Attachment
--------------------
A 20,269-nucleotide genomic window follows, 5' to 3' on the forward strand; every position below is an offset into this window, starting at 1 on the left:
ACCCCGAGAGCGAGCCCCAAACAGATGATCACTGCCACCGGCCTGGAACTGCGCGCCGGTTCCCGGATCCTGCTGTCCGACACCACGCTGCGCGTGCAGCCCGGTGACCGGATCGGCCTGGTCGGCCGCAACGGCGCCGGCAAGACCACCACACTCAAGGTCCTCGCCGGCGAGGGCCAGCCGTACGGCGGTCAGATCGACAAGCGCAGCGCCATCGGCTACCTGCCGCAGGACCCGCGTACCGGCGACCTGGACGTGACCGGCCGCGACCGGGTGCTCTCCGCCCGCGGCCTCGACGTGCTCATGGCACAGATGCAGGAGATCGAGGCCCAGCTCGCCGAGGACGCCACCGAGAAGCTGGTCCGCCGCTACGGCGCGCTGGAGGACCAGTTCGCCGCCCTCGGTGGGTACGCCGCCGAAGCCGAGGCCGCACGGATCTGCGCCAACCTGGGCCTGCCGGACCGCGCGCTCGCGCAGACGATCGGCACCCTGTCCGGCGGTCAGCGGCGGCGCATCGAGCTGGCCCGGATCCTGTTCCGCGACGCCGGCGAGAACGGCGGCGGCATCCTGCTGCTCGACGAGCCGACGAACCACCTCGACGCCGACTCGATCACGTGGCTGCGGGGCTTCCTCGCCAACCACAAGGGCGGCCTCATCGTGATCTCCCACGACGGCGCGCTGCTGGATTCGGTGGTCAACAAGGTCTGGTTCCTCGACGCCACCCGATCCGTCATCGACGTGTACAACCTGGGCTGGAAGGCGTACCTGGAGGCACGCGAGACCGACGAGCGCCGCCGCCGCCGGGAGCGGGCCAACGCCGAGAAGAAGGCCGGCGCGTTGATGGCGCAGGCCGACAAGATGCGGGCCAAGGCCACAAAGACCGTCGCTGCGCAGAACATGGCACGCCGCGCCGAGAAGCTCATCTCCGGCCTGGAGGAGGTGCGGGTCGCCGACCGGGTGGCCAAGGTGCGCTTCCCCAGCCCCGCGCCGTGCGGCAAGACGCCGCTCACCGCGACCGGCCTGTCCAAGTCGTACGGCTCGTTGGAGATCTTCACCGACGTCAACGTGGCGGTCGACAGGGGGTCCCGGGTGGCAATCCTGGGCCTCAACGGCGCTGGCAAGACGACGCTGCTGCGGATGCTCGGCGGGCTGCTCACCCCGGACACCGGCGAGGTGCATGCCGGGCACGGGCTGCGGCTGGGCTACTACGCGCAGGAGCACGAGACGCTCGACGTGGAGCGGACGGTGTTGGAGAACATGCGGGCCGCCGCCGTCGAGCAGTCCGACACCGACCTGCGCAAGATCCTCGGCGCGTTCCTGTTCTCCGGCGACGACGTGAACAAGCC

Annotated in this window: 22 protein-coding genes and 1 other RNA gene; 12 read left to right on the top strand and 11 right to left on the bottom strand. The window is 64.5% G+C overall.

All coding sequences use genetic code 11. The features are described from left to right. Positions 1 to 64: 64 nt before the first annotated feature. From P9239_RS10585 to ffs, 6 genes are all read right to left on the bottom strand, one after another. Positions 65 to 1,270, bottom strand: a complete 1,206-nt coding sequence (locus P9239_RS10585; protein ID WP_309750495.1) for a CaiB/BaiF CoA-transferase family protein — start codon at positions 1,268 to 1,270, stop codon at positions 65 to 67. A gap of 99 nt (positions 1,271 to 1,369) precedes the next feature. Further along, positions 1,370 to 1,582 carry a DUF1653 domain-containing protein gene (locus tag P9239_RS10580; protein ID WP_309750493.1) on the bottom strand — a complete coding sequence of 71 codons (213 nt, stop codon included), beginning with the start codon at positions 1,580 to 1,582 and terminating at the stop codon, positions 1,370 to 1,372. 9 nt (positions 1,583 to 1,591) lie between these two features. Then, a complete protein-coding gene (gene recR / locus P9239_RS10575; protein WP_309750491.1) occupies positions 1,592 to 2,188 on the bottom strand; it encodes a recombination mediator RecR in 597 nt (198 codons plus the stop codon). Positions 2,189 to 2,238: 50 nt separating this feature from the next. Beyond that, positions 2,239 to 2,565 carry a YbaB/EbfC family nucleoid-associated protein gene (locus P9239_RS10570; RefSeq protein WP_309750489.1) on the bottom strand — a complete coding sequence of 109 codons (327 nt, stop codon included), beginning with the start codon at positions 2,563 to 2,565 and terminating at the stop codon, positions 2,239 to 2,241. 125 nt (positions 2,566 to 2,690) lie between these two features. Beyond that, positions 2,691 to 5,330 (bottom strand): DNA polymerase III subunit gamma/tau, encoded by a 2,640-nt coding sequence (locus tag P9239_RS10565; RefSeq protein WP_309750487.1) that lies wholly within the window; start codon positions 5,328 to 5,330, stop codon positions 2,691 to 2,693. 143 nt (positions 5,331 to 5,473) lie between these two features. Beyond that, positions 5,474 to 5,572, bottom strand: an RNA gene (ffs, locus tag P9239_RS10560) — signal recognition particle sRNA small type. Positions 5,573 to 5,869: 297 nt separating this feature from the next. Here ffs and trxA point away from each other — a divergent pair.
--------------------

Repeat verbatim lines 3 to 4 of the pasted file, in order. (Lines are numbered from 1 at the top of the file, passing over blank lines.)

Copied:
Annotated in this window: 22 protein-coding genes and 1 other RNA gene; 12 read left to right on the top strand and 11 right to left on the bottom strand. The window is 64.5% G+C overall.

All coding sequences use genetic code 11. The features are described from left to right. Positions 1 to 64: 64 nt before the first annotated feature. From P9239_RS10585 to ffs, 6 genes are all read right to left on the bottom strand, one after another. Positions 65 to 1,270, bottom strand: a complete 1,206-nt coding sequence (locus P9239_RS10585; protein ID WP_309750495.1) for a CaiB/BaiF CoA-transferase family protein — start codon at positions 1,268 to 1,270, stop codon at positions 65 to 67. A gap of 99 nt (positions 1,271 to 1,369) precedes the next feature. Further along, positions 1,370 to 1,582 carry a DUF1653 domain-containing protein gene (locus tag P9239_RS10580; protein ID WP_309750493.1) on the bottom strand — a complete coding sequence of 71 codons (213 nt, stop codon included), beginning with the start codon at positions 1,580 to 1,582 and terminating at the stop codon, positions 1,370 to 1,372. 9 nt (positions 1,583 to 1,591) lie between these two features. Then, a complete protein-coding gene (gene recR / locus P9239_RS10575; protein WP_309750491.1) occupies positions 1,592 to 2,188 on the bottom strand; it encodes a recombination mediator RecR in 597 nt (198 codons plus the stop codon). Positions 2,189 to 2,238: 50 nt separating this feature from the next. Beyond that, positions 2,239 to 2,565 carry a YbaB/EbfC family nucleoid-associated protein gene (locus P9239_RS10570; RefSeq protein WP_309750489.1) on the bottom strand — a complete coding sequence of 109 codons (327 nt, stop codon included), beginning with the start codon at positions 2,563 to 2,565 and terminating at the stop codon, positions 2,239 to 2,241. 125 nt (positions 2,566 to 2,690) lie between these two features. Beyond that, positions 2,691 to 5,330 (bottom strand): DNA polymerase III subunit gamma/tau, encoded by a 2,640-nt coding sequence (locus tag P9239_RS10565; RefSeq protein WP_309750487.1) that lies wholly within the window; start codon positions 5,328 to 5,330, stop codon positions 2,691 to 2,693. 143 nt (positions 5,331 to 5,473) lie between these two features. Beyond that, positions 5,474 to 5,572, bottom strand: an RNA gene (ffs, locus tag P9239_RS10560) — signal recognition particle sRNA small type. Positions 5,573 to 5,869: 297 nt separating this feature from the next. Here ffs and trxA point away from each other — a divergent pair.